As the film industries in India were in their nascent stages, the filmmaking scene had become a melting pot of different cultures, with crisscrossing networks of migration and creative exchanges stretched across the world. It was during this time that many foreign nationals were either invited or migrated to India. Some came with valued technical know-how and equipment, while others fled the increasing political turmoil in Europe. One such person was the Italian actor-director Eugenio De Liguoro.
Born in Naples on 15 March, 1899, he was the son of pioneering actor-filmmaker Giuseppe De Liguoro. He started acting in his father’s films in the 1910s and later also worked in United States. In 1920, he was invited to India by Madan Theatres to helm the big budget Nala Damayanti, starring Patience Cooper in the lead role. Liguoro had some renown in Italy for his lavish films featuring Orientalist imagery. He also played the role of Pushkar in the film. He directed another successful mythological Dhruva Charitra (1921) for Madan Theatres, again starring Cooper. The film was also exhibited in a shorter version in Europe. His last film for Madan was Ramayan (1922). His sister-in-law Rina De Liguoro also acted in the film Savitri Satyavan (1923).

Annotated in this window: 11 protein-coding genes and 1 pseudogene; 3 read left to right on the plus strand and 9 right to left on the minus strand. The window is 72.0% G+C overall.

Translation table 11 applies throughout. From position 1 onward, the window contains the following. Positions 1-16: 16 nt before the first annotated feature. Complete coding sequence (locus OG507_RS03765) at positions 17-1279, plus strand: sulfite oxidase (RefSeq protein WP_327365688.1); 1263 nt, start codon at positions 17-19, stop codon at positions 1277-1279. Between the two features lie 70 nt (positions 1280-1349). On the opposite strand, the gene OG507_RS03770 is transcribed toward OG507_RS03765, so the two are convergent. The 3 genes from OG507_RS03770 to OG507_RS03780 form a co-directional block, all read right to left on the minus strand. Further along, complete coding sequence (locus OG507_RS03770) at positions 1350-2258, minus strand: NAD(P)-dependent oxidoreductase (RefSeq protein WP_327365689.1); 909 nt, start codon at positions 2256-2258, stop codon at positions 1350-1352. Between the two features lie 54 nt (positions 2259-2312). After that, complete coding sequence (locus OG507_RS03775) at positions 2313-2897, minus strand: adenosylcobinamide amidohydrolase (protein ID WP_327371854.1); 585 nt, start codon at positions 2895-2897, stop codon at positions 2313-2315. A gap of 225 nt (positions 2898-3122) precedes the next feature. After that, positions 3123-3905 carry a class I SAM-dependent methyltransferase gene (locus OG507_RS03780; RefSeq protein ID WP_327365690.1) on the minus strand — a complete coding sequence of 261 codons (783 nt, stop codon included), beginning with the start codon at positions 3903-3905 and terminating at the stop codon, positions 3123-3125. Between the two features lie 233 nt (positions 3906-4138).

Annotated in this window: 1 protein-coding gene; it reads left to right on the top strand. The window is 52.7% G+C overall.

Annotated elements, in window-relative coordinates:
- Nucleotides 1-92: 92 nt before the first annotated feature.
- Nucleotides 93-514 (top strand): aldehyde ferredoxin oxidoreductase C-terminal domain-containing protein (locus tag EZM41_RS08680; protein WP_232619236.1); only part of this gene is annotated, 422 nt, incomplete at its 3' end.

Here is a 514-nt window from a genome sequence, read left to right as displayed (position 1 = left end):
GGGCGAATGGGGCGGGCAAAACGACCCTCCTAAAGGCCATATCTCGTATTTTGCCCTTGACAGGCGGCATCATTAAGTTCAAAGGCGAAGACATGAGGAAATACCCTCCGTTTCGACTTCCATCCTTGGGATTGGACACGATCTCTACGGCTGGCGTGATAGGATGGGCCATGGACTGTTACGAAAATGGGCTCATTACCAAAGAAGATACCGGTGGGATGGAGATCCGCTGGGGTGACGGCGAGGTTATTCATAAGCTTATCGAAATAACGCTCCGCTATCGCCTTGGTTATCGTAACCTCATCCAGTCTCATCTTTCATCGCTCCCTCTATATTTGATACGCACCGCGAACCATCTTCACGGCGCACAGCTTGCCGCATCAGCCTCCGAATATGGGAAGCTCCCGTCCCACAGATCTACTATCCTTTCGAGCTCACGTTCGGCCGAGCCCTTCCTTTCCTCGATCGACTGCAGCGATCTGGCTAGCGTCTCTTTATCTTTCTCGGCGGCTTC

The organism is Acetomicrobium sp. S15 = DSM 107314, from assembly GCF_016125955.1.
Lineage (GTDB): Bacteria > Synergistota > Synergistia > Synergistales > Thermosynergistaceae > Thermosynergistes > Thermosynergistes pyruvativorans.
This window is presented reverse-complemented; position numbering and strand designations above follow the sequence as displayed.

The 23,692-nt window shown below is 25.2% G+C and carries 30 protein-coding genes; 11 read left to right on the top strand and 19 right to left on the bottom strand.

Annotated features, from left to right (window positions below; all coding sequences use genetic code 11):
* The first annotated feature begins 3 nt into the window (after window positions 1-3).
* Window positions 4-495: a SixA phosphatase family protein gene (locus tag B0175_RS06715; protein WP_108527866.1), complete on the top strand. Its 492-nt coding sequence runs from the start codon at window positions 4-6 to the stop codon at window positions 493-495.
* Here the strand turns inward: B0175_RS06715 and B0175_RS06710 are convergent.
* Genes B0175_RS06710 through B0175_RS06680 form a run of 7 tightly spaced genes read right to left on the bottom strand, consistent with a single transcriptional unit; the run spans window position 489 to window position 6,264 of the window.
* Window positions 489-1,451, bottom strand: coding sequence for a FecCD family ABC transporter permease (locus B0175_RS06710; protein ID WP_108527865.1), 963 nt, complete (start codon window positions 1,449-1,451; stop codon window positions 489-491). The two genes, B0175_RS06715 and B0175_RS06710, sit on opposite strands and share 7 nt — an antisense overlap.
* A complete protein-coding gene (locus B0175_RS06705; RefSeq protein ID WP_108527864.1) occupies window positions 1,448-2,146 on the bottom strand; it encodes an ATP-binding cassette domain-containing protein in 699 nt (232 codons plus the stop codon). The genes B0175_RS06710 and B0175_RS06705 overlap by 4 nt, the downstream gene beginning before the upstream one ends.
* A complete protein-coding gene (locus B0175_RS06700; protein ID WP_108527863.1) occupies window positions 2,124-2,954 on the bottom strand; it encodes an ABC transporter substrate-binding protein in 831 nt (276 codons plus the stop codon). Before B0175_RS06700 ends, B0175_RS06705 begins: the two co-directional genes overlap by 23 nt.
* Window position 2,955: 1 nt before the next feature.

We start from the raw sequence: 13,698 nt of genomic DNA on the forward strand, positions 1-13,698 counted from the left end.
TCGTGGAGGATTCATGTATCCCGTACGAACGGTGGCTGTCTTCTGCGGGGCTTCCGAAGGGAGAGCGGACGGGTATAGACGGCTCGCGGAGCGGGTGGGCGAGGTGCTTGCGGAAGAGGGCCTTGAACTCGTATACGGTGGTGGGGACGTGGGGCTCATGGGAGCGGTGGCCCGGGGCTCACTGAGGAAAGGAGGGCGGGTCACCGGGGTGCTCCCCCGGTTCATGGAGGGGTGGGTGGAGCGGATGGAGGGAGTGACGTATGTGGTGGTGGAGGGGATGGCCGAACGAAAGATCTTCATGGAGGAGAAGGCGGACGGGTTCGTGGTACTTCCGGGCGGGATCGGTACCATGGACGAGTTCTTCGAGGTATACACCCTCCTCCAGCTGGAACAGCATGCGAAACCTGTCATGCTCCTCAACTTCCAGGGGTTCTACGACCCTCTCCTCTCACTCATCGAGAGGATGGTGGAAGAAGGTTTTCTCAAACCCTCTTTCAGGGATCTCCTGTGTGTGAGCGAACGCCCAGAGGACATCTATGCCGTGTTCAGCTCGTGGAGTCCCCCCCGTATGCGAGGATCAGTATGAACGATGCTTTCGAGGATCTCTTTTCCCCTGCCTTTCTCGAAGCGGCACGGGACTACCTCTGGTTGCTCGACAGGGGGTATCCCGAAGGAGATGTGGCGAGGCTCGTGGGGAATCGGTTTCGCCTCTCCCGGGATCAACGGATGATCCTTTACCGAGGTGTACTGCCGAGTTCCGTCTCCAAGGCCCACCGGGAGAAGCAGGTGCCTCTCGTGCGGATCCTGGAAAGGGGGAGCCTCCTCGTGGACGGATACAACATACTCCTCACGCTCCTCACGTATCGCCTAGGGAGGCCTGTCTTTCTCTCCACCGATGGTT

Post his sojourn in India, Liguoro continued his nomadic existence, working in London, America and then back in Italy. He and his wife Fortuna Demetrio later travelled to Chile and settled down. He made 10 films while he was in Chile. His last film was a Hollywood production Stop That Cab (1951). On June 30, 1952, he passed away in Los Angeles after suffering a cardiac arrest.
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